For a while it looked like nothing changed: despite his refusal, in September Ameer received his permit to stay in Poland until the end of January 2017. But then events changed dramatically: on the 3rd of October Ameer was captured by the Border Guard and transported to court which immediately decided to arrest and deport him – a decision which also results in a ban on entry to the Schengen zone for five years. The court’s decision was not based on any evidence or grounds other than a recommendation from the Head of the Internal Security Agency. 

A day after detention Ameer was visited in the custody by two agents, who gave him to understand that his arrest was a punishment for refusing to cooperate

If anyone had any doubts about why Ameer was detained, they were dispelled almost immediately. A day after detention Ameer was visited in the custody by two agents, who gave him to understand that his arrest was a punishment for refusing to cooperate. According to the agents, a similar fate was awaiting both of Ameer’s brothers, one of them studying in Poland, the other one in Germany. Obviously, Ameer was ordered to keep quiet both about the visit and about other doings of the Internal Security Agency.

At first Ameer indeed kept quiet,in the vain hope that his situation could be easily solved with legal measures. He had one week to appeal the arrest warrant and two weeks to appeal the deportation order. The court didn’t inform him that he had a right to defense, but fortunately his brother quickly hired him an attorney. The lawyer managed to appeal the arrest warrant, even though Ameer himself received the document translated into Arabic four days after the deadline for appeal. Precise reasons for Ameer’s arrest were still confidential and not disclosed even to his attorney. He was only told vaguely that his client’s behavior was a threat to Polish security. However, the Internal Security Agency didn’t even pretend to believe in its own absurd indictment line: Ameer’s room was not searched, his brother, friends and lecturers were not interrogated.

Two weeks later, Ameer still in detention, a superior court was examining the appeal against the arrest warrant. The Internal Security Agency disclosed the confidential reasons of Ameer’s detention to the judge, still keeping them secret from others. Interestingly, the court’s decision to reject the appeal had nothing to do with those highly secret information, whatever it was, probably because of its triviality. As we can read in the substantiation of the verdict, “the court of the first instance was acting intuitively” and this intuition was reason enough for them to justify the arrest. Acknowledging how desperate his situation was, Ameer then decided to make public his contacts with the ABW, but this changed his position in no way.

This Kafkaesque situation means that the defendant and his attorney are kept in the dark and it is impossible for them to prepare any defense. In addition, as a non-Polish citizen, Ameer is charged with the costs of his ‘accommodation’ in the detention centre and a plane ticket back to Iraq, the overall amount of approximate 1,100 Euros. Ameer still awaits a decision from the Office of Foreigners* in Warsaw. According to his attorney, the chief of the office will take a decision on the Iraqi student’s future in a fortnight from the time of writing.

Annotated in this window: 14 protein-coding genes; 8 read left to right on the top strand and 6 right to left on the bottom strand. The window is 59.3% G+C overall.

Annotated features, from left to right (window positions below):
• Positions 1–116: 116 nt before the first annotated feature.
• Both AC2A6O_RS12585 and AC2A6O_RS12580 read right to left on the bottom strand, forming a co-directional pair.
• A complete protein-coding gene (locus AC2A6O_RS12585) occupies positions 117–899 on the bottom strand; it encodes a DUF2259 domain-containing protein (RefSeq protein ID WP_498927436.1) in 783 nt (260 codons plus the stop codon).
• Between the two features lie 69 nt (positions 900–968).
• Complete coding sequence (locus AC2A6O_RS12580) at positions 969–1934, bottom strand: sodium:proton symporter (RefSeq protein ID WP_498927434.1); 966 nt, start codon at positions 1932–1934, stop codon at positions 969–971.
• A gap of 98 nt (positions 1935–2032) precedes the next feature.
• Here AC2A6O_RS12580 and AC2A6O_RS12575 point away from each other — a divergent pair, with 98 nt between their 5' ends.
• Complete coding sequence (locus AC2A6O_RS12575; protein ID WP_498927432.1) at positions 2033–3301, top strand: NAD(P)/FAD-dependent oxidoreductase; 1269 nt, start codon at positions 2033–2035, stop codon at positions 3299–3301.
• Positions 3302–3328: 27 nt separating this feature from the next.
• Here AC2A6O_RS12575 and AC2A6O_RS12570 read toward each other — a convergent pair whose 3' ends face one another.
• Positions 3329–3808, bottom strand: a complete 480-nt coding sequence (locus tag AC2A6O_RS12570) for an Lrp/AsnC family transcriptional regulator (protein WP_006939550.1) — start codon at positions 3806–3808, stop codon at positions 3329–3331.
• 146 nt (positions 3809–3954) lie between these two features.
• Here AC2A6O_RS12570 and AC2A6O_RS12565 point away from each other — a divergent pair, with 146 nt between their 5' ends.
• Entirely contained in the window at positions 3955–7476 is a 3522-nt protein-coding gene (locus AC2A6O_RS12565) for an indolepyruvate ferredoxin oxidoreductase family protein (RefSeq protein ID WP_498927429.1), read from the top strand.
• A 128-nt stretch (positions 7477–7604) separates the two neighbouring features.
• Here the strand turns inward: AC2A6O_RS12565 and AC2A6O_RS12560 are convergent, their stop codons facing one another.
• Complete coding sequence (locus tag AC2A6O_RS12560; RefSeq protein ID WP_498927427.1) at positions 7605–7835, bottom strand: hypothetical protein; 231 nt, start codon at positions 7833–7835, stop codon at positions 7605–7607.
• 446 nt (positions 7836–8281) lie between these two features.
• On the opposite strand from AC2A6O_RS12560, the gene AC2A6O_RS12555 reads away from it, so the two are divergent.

We face here a situation where Polish special forces arrested an innocent person, exclusively because of his ethnicity, and locked him up in custody without a possibility to defend himself. They did it to efface a failure of an unsuccessful recruitment action which had been itself based on racial prejudice and blackmail. What led Ameer to where he is now has nothing to do with his actions, views or attitudes. The only reason is systematic and individual racism. The only reason is institutional hunt for scapegoats, so very much needed in times of any social unrest. Ameer’s broken life is supposed to be a side cost of the crawling suspension of democracy in Poland. 

But we will not be fooled again. The social crisis we face is not caused by Ameer, as it is not caused by other foreigners arriving to Europe to find peace, to study, work and live here. This crisis has its deep roots. We indeed have enemies in it, but they are not Ameer; they are those who caused the crisis by their greed, and those marching through streets of our cities with banners preaching hate. It is crucial that we stand united against economic oppression as well as against nationalism and xenophobia fuelled by politicians and the media. It is crucial to show our solidarity with the oppressed. It is crucial to resist all attempts of imposing racist and authoritarian rules on our societies. We have to prevent European governments from repeating mistakes of the past. 

This is why we need to speak with one common voice: free Ameer Alkhawlany!

This text was originally published at Political Critique, and was co-written by Hanna Gospodarczyk (Razem), Joanna Grzymała-Moszczyńska (Razem), Michał Małszycki (Kolektyw Reaktor), Katarzyna Lisikiewicz (Kolektyw Reaktor), Mateusz Trzeciak (Razem) and Marta Tycner (Razem). We are grateful to Political Critique / Krytyka Polityczna for their permission to republish it here.